Overview: Markets mostly up this morning as the G7 intervened in foreign exchange markets, providing stability to the ailing yen.
U.S.: Futures up this morning. Apparently quantitative easing, world strife, and currency intervention are interpreted as bullish. CPI reported yesterday showed an increase of 0.5% MoM v estimates of 0.4% MoM, driven by higher energy prices. Core CPI also picked up 0.2% MoM, due to higher car prices, showing an increasing trend in core prices. The Philadelphia Fed’s industrial report yesterday showed an increase to 43.4 v 28.8E, showing further expansion.
Europe: ECB executive board members told reporters that the Japanese earthquake will not affect intentions to raise interest rates. The European Banking Authority released details on its 2011 stress tests. The assumed GDP contraction shock will be 4% v 3% in last year’s tests. The EBS will only look at sovereign risk in banks’ trading books, rather than their overall portfolios, disappointing markets focused on an unfolding sovereign debt crisis. The U.N. Security Council at last came to an agreement yesterday for a no-fly zone over Libya. German parliament voted yesterday to prevent the ESM from buying government bonds, clashing with Merkel’s recent negotiating positions. Germany’s regional election in Saxony-Anhalt on Sunday will likely reveal the growing political disunity in the nation. German producer prices rose 0.7% MoM v 0.7%E MoM and 6.4% YoY v 6.3%E YoY, showing a major increase in inflation for the area. Being the first few links in the supply chain, producers take the price hit first. UK consumer confidence fell to 38 v 47E in February, its lowest level since the index’s creation in 2004.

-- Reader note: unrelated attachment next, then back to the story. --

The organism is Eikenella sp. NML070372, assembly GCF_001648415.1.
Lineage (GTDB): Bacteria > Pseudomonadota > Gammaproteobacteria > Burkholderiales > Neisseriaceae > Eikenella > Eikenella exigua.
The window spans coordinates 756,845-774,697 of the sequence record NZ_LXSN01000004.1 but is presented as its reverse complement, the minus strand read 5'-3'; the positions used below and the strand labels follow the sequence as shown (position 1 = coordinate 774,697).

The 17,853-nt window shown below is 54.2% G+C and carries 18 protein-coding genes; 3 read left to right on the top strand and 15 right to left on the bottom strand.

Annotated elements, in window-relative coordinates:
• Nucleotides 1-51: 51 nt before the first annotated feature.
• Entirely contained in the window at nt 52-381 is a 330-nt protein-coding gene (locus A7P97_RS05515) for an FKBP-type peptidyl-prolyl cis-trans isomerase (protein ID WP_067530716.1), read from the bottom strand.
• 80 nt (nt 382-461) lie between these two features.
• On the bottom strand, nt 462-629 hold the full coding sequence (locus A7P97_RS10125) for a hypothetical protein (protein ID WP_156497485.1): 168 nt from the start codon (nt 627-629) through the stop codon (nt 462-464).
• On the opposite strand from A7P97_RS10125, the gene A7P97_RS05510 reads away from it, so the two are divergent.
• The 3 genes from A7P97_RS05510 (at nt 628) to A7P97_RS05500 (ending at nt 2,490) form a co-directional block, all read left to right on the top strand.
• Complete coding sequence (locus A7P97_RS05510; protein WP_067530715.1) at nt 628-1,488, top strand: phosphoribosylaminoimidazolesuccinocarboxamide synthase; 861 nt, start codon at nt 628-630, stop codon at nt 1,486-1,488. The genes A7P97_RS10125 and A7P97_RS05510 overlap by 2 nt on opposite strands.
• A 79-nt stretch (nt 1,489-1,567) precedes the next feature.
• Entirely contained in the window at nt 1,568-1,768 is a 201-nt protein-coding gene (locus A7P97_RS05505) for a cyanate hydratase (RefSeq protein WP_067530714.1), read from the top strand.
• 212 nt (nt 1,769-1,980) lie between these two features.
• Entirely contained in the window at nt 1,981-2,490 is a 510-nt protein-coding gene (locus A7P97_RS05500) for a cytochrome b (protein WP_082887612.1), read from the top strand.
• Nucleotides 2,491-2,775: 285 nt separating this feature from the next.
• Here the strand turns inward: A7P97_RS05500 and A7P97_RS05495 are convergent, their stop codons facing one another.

Asia: The G7 together stepped into the foreign exchange market to help support the ailing yen after a request to the G7 from the Japanese. The buying effort is intended to put a limit on Japan’s rapidly rising exchange rate. The move has already made the yen fall and calmed markets worldwide. Workers in Japan are continuing through the night to restore power to the troubled nuclear power plant in efforts to stop a meltdown. China increased reserve requirements for the third time this year, as inflation has become one of the government’s leading economic concerns.
From Brian Yelvington at Knight Capital